The Beginner's Guide to Microscopy (1st ed)
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The July 2014 issue of MicrobeHunter Microscopy Magazine is now available for download.
Posts of the Category: Theory
These posts have a more theoretical approach to the subject matter. It provides a basic overview of microscope optics.
Increasing Contrast using Optical Methods
Many microscopic specimens are either very thin or transparent or lack color. They lack contrast and can not be easily seen in bright microscope light. In many cases it is not possible or desirable to chemically stain the specimens. In this case, optical techniques become necessary to enhance contrast.
Electron Microscopes vs. Optical (Light) microscopes
This post outlines the advantages and disadvantages of electron microscopes in contrast to optical (light) microscopes. Each type of microscope is designed for different areas of applications.
Advantages of Koehler Illumination
Koehler illumination offers a range of advantages over “critical illumination”. Illumination is more uniform, specimen heating is reduced as well as light reflections for photographic work.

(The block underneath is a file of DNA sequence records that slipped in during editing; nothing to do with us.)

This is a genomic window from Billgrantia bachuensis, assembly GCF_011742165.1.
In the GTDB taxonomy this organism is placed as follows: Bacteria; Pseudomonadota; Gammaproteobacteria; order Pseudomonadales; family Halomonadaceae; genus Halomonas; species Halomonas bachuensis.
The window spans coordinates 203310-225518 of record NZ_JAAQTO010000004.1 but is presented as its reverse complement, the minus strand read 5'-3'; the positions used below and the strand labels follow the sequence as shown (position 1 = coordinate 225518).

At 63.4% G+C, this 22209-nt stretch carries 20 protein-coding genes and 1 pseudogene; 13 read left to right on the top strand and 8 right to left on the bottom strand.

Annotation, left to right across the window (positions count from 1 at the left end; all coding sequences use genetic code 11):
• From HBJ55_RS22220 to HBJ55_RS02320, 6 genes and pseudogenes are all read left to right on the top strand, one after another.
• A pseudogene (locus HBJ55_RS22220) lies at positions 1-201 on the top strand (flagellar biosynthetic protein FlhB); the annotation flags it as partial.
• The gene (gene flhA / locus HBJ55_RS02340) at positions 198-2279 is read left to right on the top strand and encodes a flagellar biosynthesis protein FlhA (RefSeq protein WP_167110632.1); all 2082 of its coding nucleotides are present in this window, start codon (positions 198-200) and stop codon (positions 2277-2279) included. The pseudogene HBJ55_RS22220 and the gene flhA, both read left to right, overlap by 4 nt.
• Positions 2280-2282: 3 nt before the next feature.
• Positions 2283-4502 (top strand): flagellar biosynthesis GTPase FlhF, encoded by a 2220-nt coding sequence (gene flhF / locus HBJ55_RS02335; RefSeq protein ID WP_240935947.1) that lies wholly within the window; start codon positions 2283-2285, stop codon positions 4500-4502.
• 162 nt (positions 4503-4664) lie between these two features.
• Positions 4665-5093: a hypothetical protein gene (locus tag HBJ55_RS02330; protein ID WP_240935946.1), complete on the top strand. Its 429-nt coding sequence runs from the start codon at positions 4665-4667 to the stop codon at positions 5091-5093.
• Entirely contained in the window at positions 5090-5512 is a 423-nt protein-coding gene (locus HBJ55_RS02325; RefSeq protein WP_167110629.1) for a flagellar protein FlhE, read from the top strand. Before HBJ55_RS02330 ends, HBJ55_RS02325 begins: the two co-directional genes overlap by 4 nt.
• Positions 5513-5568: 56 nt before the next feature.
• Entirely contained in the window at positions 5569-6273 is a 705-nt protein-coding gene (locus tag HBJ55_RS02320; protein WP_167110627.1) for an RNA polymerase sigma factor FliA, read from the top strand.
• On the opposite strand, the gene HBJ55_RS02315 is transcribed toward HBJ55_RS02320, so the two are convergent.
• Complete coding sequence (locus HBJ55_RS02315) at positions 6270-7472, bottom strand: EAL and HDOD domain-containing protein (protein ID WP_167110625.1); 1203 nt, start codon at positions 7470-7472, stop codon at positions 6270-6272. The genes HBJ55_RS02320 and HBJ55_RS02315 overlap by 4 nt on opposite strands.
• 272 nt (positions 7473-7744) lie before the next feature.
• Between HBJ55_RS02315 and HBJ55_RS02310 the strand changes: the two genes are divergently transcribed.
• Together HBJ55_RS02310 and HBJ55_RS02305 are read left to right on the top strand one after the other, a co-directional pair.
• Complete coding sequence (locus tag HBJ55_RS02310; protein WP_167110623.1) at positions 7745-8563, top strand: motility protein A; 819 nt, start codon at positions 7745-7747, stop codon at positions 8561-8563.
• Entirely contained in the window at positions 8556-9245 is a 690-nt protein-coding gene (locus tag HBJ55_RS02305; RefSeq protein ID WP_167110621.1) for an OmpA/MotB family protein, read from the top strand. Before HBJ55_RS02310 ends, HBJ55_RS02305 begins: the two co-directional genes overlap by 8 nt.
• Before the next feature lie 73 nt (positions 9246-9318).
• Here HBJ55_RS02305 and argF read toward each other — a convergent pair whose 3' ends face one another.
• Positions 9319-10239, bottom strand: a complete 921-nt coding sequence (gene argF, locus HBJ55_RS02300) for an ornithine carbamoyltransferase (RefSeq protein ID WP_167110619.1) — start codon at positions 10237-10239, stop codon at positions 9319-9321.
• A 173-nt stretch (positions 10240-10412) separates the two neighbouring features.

The Condenser Aperture Diaphragm
In this post, the function of the condenser aperture diaphragm is explained. The purpose of the condenser is to concentrate the light onto the specimen, its diaphragm regulates resolution, contrast and depth of field.
About the numbers on the Objective
This post explains the meaning of the different engravings on an objective.
Types of Objectives
This article gives you an overview of different types of microscope objectives, but I must note that a particular objective can fall into several categories at the same time. For educational work, parfocal, achromatic, bright field objectives are very common.
This article briefly outlines some contrast enhancing techniques that are used in microscopy.
Modern microscope optics correct a range of different lens errors or aberrations. Here is a short description of some common lens errors.
Magnification and Resolution